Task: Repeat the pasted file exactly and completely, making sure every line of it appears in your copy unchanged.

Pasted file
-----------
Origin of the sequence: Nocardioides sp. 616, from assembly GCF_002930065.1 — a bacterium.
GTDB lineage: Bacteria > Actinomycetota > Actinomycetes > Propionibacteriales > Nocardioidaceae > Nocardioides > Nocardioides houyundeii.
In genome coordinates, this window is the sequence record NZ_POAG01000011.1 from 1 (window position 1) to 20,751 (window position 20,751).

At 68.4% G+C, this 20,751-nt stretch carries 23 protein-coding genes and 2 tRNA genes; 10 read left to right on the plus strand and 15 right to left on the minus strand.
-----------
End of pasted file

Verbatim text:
Origin of the sequence: Nocardioides sp. 616, from assembly GCF_002930065.1 — a bacterium.
GTDB lineage: Bacteria > Actinomycetota > Actinomycetes > Propionibacteriales > Nocardioidaceae > Nocardioides > Nocardioides houyundeii.
In genome coordinates, this window is the sequence record NZ_POAG01000011.1 from 1 (window position 1) to 20,751 (window position 20,751).

At 68.4% G+C, this 20,751-nt stretch carries 23 protein-coding genes and 2 tRNA genes; 10 read left to right on the plus strand and 15 right to left on the minus strand.